• RESEARCH AND ANALYSIS : Beyond classroom lectures and courses, there has been a serious impact on academic research in all disciplines.
  • INTERACTION AND SUPERVISION : There is need for close personal interaction and discussion in research supervision, and it is not clear when and how doctoral research and supervision can resume.


  • ACCESS TO INTERNET :  Not all students have equal access to the Internet, and more than half in any class in any institution are simply not able to attend lectures in real time for want of the required combination of hardware and electrical connectivity in their homes.
  • CAUTIOUS TEACHERS : Most teachers in India view online instruction with caution. The shift online is in response to a crisis and was poorly planned.
  • RESOURCES AND TIME : One that requires investment of time and resources that very few teachers could come up with in a hurry.
  • INEXPERIENCE : Many online classes are poorly executed video versions of regular classroom lectures.
  • UNSATISFACTORY : Across the board, teachers recognise this as unsatisfactory.
  • RESOURCES AVAILABLE : Online higher education using MOOCs, or massive open online classrooms, has been encouraged by the Ministry of Human Resource Development for some time now via the National Programme on Technology Enhanced Learning (NPTEL) and SWAYAM platforms.
  • QUALITY ENHANCEMENT : If this is to make a serious difference, both the quality and quantity of online courses need to be enhanced.

      IASbhai Windup: 


This is a chance to re-imagine higher education in India.

  • THIRST FOR LEARNING : For long this has been elitist and exclusionary; education has been less about learning and more about acquiring degrees.
  • INCLUSIVE EDUCATION : Our higher education system can be more inclusive.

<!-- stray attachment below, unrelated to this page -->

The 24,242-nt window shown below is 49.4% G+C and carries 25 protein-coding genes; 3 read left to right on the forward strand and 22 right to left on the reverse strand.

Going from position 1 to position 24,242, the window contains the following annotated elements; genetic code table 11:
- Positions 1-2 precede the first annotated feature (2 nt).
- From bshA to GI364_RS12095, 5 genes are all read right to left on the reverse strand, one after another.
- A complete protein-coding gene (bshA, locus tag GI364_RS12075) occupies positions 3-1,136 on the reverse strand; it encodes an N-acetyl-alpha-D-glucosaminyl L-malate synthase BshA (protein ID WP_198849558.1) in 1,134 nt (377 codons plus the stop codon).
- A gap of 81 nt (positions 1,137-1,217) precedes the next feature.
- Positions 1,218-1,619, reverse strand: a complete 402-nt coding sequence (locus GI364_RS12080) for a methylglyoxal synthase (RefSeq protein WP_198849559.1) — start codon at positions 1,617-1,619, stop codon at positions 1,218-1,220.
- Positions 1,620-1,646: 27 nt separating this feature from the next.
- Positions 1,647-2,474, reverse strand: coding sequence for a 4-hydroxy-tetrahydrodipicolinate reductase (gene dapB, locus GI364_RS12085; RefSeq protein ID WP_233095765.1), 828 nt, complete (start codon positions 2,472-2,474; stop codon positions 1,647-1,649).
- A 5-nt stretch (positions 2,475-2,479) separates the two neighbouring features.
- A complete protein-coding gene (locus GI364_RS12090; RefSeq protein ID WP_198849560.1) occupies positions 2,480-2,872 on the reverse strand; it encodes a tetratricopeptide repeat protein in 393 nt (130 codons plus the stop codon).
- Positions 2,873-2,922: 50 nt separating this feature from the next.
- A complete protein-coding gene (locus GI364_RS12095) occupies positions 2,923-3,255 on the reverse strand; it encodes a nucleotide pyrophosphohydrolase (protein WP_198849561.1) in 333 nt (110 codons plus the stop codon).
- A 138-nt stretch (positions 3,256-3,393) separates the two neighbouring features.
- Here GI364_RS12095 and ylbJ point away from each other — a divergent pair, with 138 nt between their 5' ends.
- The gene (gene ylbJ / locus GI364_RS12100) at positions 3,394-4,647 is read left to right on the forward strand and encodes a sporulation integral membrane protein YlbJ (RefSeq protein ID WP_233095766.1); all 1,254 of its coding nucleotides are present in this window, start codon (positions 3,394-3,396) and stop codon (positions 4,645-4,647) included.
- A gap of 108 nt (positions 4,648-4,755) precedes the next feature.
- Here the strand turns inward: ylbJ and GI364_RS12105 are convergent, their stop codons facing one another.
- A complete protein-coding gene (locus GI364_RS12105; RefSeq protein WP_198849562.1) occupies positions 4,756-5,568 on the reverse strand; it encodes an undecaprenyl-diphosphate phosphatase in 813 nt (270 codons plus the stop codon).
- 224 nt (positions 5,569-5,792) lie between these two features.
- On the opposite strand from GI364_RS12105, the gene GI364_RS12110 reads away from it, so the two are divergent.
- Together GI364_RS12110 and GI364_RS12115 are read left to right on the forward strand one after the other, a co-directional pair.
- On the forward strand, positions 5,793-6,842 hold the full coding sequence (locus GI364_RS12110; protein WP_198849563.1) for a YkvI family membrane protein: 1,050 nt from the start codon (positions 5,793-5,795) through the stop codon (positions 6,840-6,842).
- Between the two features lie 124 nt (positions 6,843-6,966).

• IDEA OF EXAMS : If giving proctored examinations in a socially distanced world is more difficult, what needs to change is the idea of proctored examinations.

  Gandhiji’s “Nai Talim” put a high premium on self study and experiential learning, for instance.

  • DIGITAL AID :Digital tools such as artificial intelligence (AI) — already used in teaching language — can be adapted to deliver personalised instruction based on the learning needs for each student.
  • DIFFERENTLY ABLED CHILDREN : The use of AI can improve learning outcomes; in particular, this can be a boon for teaching students who are differently-abled.
  • DECENTRALISATION : What is needed at this time is imagination and a commitment to decentralisation in education.
  • LINGUISTIC BARRIERS : Pedagogic material must be made available in our other national languages; this will extend access, and can help overcome staff shortages that plague remote institutions.

The state will have to bear much of the responsibility, both to improve digital infrastructure and to ensure that every needy student has access to a laptop or smartphone.

       SOURCES:   THE HINDU EDITORIAL | Online Education Comes with Several Cautions | UPSC